Grant’s first wife, Janet Watson is put in the witness box to hear the shocking revelation that Grant believes he is being framed by her. He alleges that Janet stole semen and saliva from him in 1977 and that after the marriage ends his DNA is stored at a hospital by a male friend. He goes on to say that fifteen years later his wife, out of malice, gives the DNA to someone else, to frame Grant for a string of burglaries across South-East London. It’s a startling web of lies, because in the 70s the technique to recover DNA from semen and saliva hadn’t been invented. It shows the jury what a desperate man will do to avoid punishment. Paul Laidlaw QC prosecuting tells Grant that “we are already beginning to see that your account falls apart when it is subjected to the most gentle of examinations."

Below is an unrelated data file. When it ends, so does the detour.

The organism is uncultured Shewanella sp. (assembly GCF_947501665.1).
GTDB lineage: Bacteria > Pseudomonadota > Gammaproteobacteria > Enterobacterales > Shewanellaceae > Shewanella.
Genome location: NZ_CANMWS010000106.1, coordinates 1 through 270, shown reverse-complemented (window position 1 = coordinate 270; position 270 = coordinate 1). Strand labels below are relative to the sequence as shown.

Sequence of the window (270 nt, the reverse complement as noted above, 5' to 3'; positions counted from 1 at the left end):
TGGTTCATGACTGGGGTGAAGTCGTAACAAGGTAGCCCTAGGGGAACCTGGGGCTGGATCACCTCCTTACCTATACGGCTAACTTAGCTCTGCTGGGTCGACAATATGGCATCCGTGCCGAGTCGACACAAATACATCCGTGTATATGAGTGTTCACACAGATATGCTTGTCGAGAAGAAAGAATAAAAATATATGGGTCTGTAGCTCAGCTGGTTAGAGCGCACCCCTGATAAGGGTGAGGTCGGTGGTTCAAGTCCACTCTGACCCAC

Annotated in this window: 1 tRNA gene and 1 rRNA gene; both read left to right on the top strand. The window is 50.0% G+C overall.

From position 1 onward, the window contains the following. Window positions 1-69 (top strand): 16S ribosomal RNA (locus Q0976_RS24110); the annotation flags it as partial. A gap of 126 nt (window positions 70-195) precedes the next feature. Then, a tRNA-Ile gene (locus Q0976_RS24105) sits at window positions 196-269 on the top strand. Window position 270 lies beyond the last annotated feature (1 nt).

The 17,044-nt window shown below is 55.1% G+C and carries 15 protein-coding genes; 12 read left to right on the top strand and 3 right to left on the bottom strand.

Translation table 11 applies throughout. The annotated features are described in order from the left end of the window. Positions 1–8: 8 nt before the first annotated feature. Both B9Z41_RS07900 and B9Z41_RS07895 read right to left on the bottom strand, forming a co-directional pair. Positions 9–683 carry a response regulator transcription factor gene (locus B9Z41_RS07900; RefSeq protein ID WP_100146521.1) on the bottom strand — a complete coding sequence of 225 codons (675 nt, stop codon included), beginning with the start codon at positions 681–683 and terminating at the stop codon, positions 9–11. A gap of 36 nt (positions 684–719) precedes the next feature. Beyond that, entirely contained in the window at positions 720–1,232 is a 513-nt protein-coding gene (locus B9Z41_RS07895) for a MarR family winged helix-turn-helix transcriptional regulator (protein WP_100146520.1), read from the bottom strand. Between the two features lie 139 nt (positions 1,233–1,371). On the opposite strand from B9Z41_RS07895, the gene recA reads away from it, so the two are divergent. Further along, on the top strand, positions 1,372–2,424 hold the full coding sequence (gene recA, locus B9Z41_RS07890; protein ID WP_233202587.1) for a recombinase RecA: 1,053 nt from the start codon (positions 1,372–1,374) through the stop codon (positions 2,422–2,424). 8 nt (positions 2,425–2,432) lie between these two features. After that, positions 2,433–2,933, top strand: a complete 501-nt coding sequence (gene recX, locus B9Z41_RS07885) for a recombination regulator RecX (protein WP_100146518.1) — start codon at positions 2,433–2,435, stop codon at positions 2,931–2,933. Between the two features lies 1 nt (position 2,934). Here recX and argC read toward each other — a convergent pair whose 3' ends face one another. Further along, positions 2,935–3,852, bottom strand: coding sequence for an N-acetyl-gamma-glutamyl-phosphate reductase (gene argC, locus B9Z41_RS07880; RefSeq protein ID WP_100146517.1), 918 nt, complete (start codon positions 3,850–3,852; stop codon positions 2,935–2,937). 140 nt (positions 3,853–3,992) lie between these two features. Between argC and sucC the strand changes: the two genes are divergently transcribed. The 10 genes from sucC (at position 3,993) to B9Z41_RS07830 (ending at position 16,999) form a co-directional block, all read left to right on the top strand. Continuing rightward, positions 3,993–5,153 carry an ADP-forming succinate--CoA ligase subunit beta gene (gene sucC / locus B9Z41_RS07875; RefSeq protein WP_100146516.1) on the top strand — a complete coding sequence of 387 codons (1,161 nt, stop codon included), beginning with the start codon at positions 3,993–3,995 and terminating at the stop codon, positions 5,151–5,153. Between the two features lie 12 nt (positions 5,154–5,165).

While his fingerprints were being taken in the police station it’s revealed in court that he arrogantly remarked “I don't know why you're bothering, I always wear gloves." He took such lengths to avoid detection during his 17-year crime spree, that not one of his fingerprints was ever detected. The jury hear that on the night of his arrest the police found in his Vauxhall Zafira, a crowbar, blue cagoule, fleece, torch, and woolly hat. These are all items linked to crimes carried out by the Nightstalker. To add to this, the police explain that he was wearing a burglar’s kit of two pairs of jeans, two pairs of boxer shorts, three T-shirts and shoes but no socks. This would have allowed him to change appearances quickly, vital in helping him hide his tracks on CCTV footage. The evidence is damning.On 24 March 2011 the jury find Grant guilty on all 29 charges. Police still believe he may have been responsible for another 600 attacks. Judge Peter Rook sentences Grant to 27 years in jail and gives him four life sentences.